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Common Causes of Motorcycle Accidents

Motorcycle Accident Causes

According to traffic research from the National Highway Traffic Safety Administration (NHTSA), there were 84,000 riders injured and 5,014 motorcyclists fatalities in 2019. What commonly causes these types of accidents to occur?

  • Cars making left turns. Because of right-of-way errors and drivers not looking ahead when turning left, many motorcycle accidents occur during left turns.
  • Lane Splitting. When a rider drives between two lanes of traffic, that is referred to as lane splitting. Doing this is very dangerous and can lead to serious injuries.
  • Driving while under the influence. When motorcyclists or other people on the road drink and drive/ride, they put themselves at risk of being involved in an accident and/or being arrested.
  • Motorcycle Defects. Sometimes motorcycle parts are poorly manufactured and have defects that can increase the likelihood of a rider having issues that cause an accident.
  • Car Doors. Drivers in parked vehicles forget to check their mirrors before opening their doors, and sometimes drivers open their doors into the path of an oncoming motorcyclist.
  • Unsafe lane changes. Drivers often forget to check their blind spots or watch out for motorcycles on the road, and when they change lanes, they collide with a motorcyclist.
  • Speeding. When a motorcyclist or other vehicles exceeds the speed limit, they endanger themselves and others on the road. Speeding increases the likelihood of vehicles not being able to stop in time, losing control of their vehicle or steering ability, and experiencing a rollover.
  • Sudden stops. When a rider doesn’t leave enough distance between their vehicle and the one in front of them, they can get into a read-end collision.
  • Dangerous road conditions. Potholes, debris, cracked pavement, and other road and highway issues can cause motorcyclists to temporarily lose control of their vehicles.

Motorcycle Safety Tips for Riders

Here are some tips to help you stay safe while riding your motorcycle.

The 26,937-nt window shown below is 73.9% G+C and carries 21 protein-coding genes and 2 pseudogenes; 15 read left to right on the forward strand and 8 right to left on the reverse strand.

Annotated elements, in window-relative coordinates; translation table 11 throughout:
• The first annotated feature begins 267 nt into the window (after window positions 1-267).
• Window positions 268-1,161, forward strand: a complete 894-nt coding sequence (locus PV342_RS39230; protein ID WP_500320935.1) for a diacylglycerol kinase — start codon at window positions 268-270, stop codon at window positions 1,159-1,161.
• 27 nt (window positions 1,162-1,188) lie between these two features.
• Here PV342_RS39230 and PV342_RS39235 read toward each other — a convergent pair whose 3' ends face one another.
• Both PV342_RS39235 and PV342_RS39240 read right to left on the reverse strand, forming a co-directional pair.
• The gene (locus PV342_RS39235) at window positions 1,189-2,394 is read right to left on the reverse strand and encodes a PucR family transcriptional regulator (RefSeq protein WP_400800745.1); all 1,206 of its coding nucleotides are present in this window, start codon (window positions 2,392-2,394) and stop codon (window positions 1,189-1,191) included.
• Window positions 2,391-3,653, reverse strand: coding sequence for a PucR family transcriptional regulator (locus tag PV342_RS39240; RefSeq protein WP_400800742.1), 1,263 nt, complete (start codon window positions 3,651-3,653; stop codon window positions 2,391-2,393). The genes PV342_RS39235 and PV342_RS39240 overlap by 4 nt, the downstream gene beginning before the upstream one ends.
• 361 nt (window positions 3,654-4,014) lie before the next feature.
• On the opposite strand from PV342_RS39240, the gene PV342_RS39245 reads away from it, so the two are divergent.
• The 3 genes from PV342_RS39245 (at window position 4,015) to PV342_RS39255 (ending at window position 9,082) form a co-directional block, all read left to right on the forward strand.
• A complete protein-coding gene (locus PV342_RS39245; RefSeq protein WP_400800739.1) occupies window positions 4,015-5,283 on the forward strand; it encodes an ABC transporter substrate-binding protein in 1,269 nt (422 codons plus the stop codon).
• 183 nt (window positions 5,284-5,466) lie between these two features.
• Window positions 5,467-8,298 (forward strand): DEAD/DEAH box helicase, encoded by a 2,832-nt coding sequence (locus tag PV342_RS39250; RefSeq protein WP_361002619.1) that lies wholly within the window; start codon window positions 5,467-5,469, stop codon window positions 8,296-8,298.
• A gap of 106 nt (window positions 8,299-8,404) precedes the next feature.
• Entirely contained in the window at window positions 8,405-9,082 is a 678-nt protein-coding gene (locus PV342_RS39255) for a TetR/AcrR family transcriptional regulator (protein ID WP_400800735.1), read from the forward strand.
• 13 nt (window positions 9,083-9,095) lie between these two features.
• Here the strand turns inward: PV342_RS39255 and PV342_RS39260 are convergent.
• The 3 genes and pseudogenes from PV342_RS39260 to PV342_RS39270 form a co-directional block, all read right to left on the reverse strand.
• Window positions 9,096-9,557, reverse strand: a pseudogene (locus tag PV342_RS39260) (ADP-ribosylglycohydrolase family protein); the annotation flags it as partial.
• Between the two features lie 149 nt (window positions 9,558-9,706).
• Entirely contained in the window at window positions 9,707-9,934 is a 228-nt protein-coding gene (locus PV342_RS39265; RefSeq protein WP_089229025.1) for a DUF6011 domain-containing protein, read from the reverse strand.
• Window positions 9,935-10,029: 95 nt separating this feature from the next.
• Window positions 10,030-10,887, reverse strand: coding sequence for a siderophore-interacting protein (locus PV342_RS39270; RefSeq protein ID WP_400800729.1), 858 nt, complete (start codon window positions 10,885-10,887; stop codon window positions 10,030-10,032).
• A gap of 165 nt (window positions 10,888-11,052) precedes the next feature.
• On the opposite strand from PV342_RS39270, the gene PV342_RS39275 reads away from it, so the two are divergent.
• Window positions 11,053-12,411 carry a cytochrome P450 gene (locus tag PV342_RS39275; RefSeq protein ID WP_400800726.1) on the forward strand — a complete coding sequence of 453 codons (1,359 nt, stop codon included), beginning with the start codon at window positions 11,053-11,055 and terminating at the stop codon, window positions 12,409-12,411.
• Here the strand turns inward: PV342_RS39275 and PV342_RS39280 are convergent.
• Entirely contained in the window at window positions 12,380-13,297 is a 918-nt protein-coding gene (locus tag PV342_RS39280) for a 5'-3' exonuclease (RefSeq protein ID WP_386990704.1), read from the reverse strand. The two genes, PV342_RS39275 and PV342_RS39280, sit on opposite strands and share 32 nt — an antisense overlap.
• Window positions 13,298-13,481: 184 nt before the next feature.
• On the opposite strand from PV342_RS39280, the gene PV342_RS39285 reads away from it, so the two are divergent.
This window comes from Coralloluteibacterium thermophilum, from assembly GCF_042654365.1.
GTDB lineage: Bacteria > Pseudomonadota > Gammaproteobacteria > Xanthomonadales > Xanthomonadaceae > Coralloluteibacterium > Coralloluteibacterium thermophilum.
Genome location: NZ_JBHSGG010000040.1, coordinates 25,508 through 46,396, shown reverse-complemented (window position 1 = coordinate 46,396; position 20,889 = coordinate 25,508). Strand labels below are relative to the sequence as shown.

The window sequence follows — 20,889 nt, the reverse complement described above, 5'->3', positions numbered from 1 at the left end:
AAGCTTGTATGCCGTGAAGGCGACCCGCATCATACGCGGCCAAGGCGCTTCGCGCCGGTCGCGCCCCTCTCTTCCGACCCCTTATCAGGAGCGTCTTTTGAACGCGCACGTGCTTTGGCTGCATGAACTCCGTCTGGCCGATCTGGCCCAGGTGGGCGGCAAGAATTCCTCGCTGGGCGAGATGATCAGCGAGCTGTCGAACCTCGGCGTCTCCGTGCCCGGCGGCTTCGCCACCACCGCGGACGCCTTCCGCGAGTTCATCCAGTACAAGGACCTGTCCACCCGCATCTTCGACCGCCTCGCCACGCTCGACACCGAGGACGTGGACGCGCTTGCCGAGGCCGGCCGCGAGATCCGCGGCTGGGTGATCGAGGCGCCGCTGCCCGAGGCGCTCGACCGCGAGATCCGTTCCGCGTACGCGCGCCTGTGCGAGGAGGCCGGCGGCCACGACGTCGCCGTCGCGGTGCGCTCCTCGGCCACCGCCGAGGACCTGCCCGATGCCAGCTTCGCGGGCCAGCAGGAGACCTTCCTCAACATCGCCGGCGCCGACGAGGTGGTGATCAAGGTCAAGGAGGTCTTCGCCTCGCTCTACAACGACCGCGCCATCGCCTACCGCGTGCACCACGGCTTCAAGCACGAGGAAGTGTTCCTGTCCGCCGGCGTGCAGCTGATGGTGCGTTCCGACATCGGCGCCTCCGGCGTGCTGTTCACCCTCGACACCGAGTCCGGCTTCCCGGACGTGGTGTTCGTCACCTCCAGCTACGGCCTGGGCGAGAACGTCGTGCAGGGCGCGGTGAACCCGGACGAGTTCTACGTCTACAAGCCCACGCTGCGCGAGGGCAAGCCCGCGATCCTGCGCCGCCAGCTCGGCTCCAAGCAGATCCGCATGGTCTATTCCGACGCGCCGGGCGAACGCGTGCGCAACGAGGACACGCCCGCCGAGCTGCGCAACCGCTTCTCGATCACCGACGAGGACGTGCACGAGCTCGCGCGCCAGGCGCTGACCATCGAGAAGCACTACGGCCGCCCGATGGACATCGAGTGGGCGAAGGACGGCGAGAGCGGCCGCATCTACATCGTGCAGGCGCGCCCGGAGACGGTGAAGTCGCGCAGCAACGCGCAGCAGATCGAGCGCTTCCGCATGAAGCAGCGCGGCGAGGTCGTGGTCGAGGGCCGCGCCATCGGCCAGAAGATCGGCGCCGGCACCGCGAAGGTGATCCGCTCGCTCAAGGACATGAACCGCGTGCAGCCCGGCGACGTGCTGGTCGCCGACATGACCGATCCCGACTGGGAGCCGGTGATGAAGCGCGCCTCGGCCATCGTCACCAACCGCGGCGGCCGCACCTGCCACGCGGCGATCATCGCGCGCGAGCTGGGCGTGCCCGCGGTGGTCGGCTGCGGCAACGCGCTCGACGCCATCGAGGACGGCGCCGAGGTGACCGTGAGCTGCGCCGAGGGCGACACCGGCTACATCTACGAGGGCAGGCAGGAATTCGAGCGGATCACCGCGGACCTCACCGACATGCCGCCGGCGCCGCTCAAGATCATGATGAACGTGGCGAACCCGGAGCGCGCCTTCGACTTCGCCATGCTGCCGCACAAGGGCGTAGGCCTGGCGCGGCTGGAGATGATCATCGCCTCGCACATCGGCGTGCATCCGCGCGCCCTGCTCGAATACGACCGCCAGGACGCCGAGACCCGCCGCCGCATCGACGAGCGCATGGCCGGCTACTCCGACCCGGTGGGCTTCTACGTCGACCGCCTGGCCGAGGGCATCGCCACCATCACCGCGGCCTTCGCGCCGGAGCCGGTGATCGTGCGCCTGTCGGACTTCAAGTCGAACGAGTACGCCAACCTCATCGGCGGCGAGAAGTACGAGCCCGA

• Always wear a helmet. If you are under 18 or have not been licensed for over a year, you are legally required to ride a helmet when riding on or operating a motorcycle in Ohio. While other riders do not have a legal responsibility to wear a helmet, it is in your best interest to wear one. Full face helmets can protect your head and protect your eyes and face as well.
  • Invest in protective gear. When you ride a motorcycle, you should wear long pants, boots that cover your ankles, gloves, and maybe even an abrasion-resistant jacket. Many companies make lightweight protective gear that is vented, which can make wearing the gear during the summer more bearable.
  • Check the weather before riding. Inclement weather can impact visibility and make the roads more dangerous. Checking the forecast on your route can help you plan ahead and avoid dangerous weather conditions.
  • Don’t drink and ride. Alcohol and drugs can dull your sense, impair your judgment, and delay your reaction time. If you plan to drink and enjoy a night out, use a ride-sharing gap or get a ride with a friend.
  • Rest when needed. If you are going on a long trip, take breaks every few hours. Driving drowsy is never a good idea.
  • Check your motorcycle before a ride. Many riders have a pre-ride checklist that reminds them to check their brake lights, tire pressure, fluid, etc.
  • Ride defensively. When you are out on the road or highway, drive with caution and avoid speeding or other reckless driving actions.
  • Ensure passengers are safe. If you are cruising around with someone else, you should make sure that they also have a helmet and protective gear.

If you or a loved one have been injured in a motorcycle accident, contact Bridges, Jillisky, Weller & Gullifer, LLC today by calling (937) 403-9033. Our attorneys have decades of combined experience and are equipped to help you fight for compensation. Once you retain our firm, we can work to investigate the cause of the accident, establish liability, calculate the damages you are owed, and fight to protect your rights.